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Martin Crowe: The Kiwi who soared like an eagle

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Last updated on 22 Sep 2023 | 08:14 AM
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Martin Crowe: The Kiwi who soared like an eagle

On this day in 1962, one of New Zealand's all-time greats was born in Auckland

The term “lazy elegance” might be thrown around casually nowadays, but a few batsmen in cricket’s history possessed it. New Zealand’s Martin Crowe was one of them. Born on September 22, 1962, Crowe would set a batting gold standard for New Zealand cricket that is yet to be breached even 28 years after his retirement.

Debuting first in the ODIs on February 12, 1982, a 19-year-old Crowe had the pundits astonished at his perfect gameplay. Equally dexterous in defence and attack, the Auckland teenager was always said to have a little more time than other batsmen. 

A quick glance at him and one would instantly recognize Crowe as a diligent student of cricket-obsessed with making the most impeccable action at any given time. Everything looked inch perfect when he batted, whether it be his defence, attack or stance. 

Given Crowe's arsenal of shots up his sleeves, many deemed him the perfect T20 batsman when the format was later introduced. Almost nothing in Crowe’s movement looked rushed at any given time as he glided with his strokes. Class was written all over him since he took the field.

He would replace the great Viv Richards for English club Somerset as a 21-year-old, which gives one a brief idea of his potential. Former cricketer Peter Roebuck would describe his batting, stating that he could “soar like an eagle.”

Crowe was lucky to have another thinking cricketer as his captain in, Richard Hadlee, during his prime years, as they would both take New Zealand to new heights. Batting in the 80s was a challenge given the bowling-friendly pitches and fearsome, blood-thirsty fast bowlers, and it was during this era that Crowe would rise to his peak.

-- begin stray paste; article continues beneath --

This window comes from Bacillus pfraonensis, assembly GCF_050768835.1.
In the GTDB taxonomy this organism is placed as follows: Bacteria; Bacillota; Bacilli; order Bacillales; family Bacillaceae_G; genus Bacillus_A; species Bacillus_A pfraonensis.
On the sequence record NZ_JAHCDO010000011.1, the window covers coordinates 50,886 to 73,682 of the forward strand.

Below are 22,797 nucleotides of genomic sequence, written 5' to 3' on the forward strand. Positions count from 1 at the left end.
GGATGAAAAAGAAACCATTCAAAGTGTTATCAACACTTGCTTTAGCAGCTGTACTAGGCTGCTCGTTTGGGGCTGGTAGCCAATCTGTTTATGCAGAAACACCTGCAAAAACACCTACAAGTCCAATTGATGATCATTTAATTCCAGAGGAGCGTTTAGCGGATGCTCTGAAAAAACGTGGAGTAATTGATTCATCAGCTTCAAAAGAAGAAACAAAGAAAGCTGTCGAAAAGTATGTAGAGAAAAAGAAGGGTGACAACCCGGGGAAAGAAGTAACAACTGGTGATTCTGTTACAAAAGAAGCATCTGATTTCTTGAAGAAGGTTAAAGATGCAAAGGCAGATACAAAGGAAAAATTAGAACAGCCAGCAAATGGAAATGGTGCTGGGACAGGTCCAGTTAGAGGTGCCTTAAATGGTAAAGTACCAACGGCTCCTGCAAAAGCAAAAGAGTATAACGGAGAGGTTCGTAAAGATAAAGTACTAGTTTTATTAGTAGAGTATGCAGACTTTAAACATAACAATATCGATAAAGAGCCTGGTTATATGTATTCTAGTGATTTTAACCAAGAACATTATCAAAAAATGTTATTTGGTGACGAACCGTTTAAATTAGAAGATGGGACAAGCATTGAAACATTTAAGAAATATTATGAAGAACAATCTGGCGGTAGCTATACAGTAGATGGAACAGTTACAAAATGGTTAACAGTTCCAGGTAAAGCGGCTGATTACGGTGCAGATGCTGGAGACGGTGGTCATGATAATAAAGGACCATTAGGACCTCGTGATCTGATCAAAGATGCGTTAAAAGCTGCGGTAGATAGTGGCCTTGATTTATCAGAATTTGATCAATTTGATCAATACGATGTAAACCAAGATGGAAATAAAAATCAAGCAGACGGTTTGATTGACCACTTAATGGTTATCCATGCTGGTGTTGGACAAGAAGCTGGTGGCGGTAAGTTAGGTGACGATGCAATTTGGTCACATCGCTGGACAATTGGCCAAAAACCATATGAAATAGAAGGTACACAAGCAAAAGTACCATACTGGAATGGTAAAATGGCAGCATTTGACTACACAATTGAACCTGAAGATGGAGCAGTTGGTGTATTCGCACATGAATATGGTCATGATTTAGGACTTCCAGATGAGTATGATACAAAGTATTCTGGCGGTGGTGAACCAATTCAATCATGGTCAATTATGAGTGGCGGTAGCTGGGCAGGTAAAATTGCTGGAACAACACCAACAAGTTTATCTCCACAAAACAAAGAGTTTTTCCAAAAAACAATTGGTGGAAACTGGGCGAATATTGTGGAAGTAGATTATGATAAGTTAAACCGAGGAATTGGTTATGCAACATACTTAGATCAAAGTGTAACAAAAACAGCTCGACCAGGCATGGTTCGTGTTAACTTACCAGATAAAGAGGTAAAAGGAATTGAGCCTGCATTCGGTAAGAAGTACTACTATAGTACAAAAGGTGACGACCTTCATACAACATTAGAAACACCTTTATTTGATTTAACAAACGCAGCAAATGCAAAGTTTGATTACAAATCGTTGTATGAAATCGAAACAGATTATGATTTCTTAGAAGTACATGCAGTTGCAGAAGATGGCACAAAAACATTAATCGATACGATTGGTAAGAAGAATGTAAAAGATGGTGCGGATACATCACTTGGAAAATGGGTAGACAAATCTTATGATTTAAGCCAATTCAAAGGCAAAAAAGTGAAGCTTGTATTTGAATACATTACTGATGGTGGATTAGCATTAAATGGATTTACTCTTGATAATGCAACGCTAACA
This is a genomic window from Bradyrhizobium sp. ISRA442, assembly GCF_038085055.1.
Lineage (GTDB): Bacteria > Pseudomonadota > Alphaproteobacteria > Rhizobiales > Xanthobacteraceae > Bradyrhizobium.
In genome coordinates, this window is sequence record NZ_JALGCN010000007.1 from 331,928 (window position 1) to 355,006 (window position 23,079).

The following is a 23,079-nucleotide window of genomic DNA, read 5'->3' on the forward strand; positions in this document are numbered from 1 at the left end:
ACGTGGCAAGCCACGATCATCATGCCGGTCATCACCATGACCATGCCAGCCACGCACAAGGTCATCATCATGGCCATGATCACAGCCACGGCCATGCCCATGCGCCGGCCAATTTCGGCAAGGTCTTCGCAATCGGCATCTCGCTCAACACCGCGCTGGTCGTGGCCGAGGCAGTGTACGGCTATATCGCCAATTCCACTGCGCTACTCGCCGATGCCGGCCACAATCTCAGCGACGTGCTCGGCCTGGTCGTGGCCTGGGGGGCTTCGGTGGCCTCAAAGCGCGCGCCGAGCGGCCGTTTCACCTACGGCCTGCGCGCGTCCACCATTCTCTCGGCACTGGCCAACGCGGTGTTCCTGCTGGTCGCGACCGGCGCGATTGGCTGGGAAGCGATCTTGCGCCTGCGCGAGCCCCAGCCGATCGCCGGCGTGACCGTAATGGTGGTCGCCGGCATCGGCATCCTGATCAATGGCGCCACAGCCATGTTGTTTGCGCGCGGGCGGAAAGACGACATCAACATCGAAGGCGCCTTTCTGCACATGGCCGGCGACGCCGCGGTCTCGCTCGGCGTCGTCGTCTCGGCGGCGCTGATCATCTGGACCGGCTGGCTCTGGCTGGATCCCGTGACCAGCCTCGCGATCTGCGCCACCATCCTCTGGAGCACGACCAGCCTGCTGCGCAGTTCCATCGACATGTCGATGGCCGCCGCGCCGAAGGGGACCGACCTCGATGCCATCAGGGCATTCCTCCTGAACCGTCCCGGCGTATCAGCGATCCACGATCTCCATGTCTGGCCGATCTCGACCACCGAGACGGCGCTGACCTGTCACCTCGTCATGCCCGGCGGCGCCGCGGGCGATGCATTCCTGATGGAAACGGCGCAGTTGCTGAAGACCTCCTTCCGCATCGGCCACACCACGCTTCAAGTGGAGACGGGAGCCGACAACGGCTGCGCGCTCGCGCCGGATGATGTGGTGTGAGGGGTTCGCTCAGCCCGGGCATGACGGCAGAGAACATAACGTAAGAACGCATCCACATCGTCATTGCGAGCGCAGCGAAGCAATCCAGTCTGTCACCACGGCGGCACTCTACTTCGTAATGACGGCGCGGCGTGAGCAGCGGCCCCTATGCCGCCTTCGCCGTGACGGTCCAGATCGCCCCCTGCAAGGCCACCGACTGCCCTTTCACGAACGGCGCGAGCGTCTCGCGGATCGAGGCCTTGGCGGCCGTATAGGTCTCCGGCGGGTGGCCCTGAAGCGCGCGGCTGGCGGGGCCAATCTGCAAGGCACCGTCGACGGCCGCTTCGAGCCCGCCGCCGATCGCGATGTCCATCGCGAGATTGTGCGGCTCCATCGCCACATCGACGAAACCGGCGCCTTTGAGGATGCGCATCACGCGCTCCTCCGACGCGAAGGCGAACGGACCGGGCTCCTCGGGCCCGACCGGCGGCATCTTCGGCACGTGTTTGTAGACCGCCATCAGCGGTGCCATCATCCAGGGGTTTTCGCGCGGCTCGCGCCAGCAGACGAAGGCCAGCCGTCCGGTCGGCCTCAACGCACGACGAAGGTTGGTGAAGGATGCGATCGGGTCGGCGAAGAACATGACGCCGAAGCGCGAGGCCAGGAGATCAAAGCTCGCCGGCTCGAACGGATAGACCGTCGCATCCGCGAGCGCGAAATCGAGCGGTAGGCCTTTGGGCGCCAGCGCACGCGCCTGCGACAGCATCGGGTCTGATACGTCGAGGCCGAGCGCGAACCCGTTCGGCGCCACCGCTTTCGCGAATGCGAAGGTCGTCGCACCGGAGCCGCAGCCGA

In the 77 Test matches Crowe played, he scored 5,444 runs at a fine average of 45.36 with 17 centuries, thus remaining the crux of the New Zealand team, home and away. He could play spin and pace equally well and at all parts of the ground. His 299 run-knock against Sri Lanka at Wellington remained the highest individual score by a New Zealander for 23 years before Brendon McCullum tallied 302 against India at the same ground.

A brilliant stroke-playing middle-order batsman, Crowe was a special ODI player who tallied 4,704 runs in 143 matches with an average of 38.55, where he had four tons and 34 fifties. The highlight of his career was the 1992 World Cup campaign, where he led New Zealand all the way to the semis.

Before Sri Lanka found success by deploying hard hitters like Sanath Jayasuriya and Romesh Kaluwitharana as openers, it was Crowe who had tried exploiting the new ball with the aggressive Mark Greatbatch as the opener. His tactics to open the bowling with off-spinner Dipak Patel was also effective during the ‘92 World Cup.

However, the man who truly propelled New Zealand to the semi-finals of that World Cup was Crowe himself, as he would tally an unbelievable 456 runs at an average of 114 that edition. It is hard to believe that Crowe pulled all these while fighting relentless injuries in the process.

Crowe played for almost 13 years through back trouble, torn hamstrings, broken shin and constant knee injuries before one such nagging injury eventually ended his cricketing career on November 26, 1995, with his last game against India.

Crowe would spend time working in the media post-retirement and even wanted to make a comeback to first-class cricket at the age of 48, which didn’t really happen as expected. He was diagnosed with lymphoma in October 2012, and although he would fight it off a year later, the cancer returned in 2014.

In an emotional (farewell) speech in 2014, Crowe announced that he had around a five percent chance of surviving beyond a year. He was inducted into the ICC Hall of Fame on February 28, 2015, in front of a packed crowd at Eden Park. 

Crowe’s last wish was to watch the 2015 ODI World Cup held jointly by Australia and New Zealand, and it was luckily fulfilled. He passed away on March 3, 2016. 

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